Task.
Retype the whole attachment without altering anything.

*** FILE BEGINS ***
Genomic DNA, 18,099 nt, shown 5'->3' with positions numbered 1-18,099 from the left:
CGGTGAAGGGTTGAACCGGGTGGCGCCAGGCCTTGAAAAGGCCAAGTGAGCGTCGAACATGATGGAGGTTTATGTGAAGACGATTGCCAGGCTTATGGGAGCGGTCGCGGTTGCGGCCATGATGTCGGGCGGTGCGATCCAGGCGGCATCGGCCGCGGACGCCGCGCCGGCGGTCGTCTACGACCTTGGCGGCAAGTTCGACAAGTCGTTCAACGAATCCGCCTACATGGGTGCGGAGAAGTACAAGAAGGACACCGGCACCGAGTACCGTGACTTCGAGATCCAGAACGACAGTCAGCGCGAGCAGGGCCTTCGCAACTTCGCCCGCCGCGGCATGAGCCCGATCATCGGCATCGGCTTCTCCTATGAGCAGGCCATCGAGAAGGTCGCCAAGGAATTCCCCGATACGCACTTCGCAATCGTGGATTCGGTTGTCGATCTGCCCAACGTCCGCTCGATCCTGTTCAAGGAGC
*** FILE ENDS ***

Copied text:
Genomic DNA, 18,099 nt, shown 5'->3' with positions numbered 1-18,099 from the left:
CGGTGAAGGGTTGAACCGGGTGGCGCCAGGCCTTGAAAAGGCCAAGTGAGCGTCGAACATGATGGAGGTTTATGTGAAGACGATTGCCAGGCTTATGGGAGCGGTCGCGGTTGCGGCCATGATGTCGGGCGGTGCGATCCAGGCGGCATCGGCCGCGGACGCCGCGCCGGCGGTCGTCTACGACCTTGGCGGCAAGTTCGACAAGTCGTTCAACGAATCCGCCTACATGGGTGCGGAGAAGTACAAGAAGGACACCGGCACCGAGTACCGTGACTTCGAGATCCAGAACGACAGTCAGCGCGAGCAGGGCCTTCGCAACTTCGCCCGCCGCGGCATGAGCCCGATCATCGGCATCGGCTTCTCCTATGAGCAGGCCATCGAGAAGGTCGCCAAGGAATTCCCCGATACGCACTTCGCAATCGTGGATTCGGTTGTCGATCTGCCCAACGTCCGCTCGATCCTGTTCAAGGAGC